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Registered dealer Will Zaraska drove all the way up from South Carolina to deliver the writer his 1991 BMW M5 – and his teenaged dreams. (Will Zaraska)
Registered dealer Will Zaraska drove all the way up from South Carolina to deliver the writer his 1991 BMW M5 – and his teenaged dreams. (Will Zaraska)


The real costs of importing and owning an exotic Add to ...

I found Will Zaraska online. A registered dealer, he handled all the import and registration paperwork and made it look easy. The first time we met in person, Zaraska pulled up outside my apartment after a 1,600-kilometre journey from South Carolina with my BMW M5 on his trailer.

The M5 was real, it was spectacular, and as advertised. The car gods smiled on me that day. The gamble paid off. That was May. How has the first season of exotic-car ownership been? And how much has it cost?

Tires and Safety: $1,170

The car failed its safety inspection ($90) owing to a right rear tire that was nearly bald. All four Hankooks came off, but finding a replacement was hard. And expensive.

The car originally rode on Michelin Pilot Sports, which aren’t made any more. I wanted to experience that sweet stock handling just as all those engineers in Germany envisioned. But the modern equivalent tire – Michelin Pilot Super Sports – have more grip than the car’s chassis was tuned for. How much more? About 13 per cent more, as measured in a dry braking test, according to Steve Calder from Michelin North America’s product marketing department. Tire technology evolves shockingly fast.

I bought Michelin’s Pilot Sport All-Season 3+ tires ($1,080 installed), even though I won’t drive the car in winter, and they’re still stickier than the original Pilot Sport summer tires on a 20 C day. So far, so good.

E-Test: $30

Passed with flying colours.

Miscellaneous: $225

The car needed a front licence-plate holder and new trunk badge from BMW, which cost a combined $145. I removed the window tint from the right side myself, then gave up and paid a pro to remove the rest.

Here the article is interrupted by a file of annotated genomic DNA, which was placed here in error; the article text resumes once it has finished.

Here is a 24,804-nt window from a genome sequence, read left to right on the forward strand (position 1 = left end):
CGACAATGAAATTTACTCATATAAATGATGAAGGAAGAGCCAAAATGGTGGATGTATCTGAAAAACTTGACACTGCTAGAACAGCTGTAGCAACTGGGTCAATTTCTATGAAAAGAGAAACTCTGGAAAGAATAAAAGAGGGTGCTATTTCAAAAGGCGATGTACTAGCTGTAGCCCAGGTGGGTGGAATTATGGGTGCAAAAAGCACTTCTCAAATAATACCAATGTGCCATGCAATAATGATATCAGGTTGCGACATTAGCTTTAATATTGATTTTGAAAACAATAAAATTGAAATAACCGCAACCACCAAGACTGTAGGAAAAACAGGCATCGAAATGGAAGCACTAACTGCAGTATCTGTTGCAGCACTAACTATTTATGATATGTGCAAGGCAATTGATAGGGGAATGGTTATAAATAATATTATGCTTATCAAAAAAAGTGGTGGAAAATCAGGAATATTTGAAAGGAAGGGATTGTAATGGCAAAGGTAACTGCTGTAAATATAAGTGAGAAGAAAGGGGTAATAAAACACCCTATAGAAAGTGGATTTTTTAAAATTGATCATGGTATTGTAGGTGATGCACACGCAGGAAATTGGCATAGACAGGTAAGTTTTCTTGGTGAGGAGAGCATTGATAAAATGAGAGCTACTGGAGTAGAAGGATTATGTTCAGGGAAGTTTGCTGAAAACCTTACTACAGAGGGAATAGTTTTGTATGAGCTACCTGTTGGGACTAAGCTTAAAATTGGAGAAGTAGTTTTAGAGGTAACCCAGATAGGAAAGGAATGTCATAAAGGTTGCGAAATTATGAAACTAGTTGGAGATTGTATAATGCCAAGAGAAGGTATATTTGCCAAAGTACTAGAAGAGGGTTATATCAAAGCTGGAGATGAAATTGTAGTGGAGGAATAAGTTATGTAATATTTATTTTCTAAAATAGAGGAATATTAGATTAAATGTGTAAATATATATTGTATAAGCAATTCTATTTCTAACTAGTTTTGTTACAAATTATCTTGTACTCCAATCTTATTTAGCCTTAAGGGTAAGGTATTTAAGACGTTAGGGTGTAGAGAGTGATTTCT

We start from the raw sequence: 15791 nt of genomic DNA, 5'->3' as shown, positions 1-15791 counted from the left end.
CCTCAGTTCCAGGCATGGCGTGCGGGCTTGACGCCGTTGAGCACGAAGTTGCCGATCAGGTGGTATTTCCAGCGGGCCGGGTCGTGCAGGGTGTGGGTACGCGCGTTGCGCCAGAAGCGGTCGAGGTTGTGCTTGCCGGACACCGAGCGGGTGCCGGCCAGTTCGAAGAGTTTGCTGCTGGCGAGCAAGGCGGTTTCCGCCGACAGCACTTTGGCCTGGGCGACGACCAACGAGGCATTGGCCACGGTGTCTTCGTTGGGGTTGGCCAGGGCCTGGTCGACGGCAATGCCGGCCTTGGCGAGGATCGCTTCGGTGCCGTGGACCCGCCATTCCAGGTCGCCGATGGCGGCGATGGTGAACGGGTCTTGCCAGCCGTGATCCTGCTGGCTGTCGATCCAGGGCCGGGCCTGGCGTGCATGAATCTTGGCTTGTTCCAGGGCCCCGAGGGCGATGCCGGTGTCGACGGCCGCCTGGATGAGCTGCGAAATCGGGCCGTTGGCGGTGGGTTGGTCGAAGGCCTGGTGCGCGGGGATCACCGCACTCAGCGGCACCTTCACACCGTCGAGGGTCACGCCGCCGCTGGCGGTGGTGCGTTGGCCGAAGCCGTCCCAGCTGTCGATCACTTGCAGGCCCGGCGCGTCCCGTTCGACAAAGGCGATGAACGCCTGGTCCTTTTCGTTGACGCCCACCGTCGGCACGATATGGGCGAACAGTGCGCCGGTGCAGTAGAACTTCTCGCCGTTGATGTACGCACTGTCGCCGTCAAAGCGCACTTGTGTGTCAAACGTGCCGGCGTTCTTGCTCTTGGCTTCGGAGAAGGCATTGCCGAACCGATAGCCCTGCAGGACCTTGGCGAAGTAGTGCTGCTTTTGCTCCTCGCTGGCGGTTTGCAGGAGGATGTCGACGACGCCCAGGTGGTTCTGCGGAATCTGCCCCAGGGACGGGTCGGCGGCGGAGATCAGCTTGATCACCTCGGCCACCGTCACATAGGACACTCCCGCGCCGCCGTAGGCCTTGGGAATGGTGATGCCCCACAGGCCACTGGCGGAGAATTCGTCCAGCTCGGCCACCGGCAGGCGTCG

Tune-up: $1,524

I took the M5 to my local independent BMW garage to have professionals go over all the mechanicals. Mercifully, the techs at AutoTrend didn’t find any major issues. They did an oil change, replaced a squeaky engine-belt tensioner, power steering hose, the outside temp sensor and fixed some interior trim.

Software: $80

Mark D’Sylva is a minor legend in the BMW tuning world because of his performance chips, which deliver improved power and torque. My car came with an awful Shark Injector tune, which boosted torque but made the throttle jerky, like an on/off switch.

Luckily for me, D’Sylva lives in Toronto. For a few bucks, he restored my car back to its factory tune. The throttle is now more linear and the car is easier to drive in traffic. I don’t miss the extra torque. The 5.0-litre V-8 doesn’t need it.

While trying to install the latest map data for the ancient and pathetic sat-nav system, the CD got stuck. I had to take the system out of the trunk and open it up to get the CD out. And I’m not sure if it’s working properly because all map data is for South Carolina.

Winter storage: TBD

I’m looking for an indoor car cover. So far, the hardest part about owning an exotic is trying not to drive it. I must keep the mileage low-ish. The M5 is everything I’d hoped. It hasn’t cost any more to run than expected, but this was only its first season. Those gushing, glossy reviews in European car magazines I read years ago as a teenager were correct.

It’s going to be a long winter. Also, I need to become a financial something or other.

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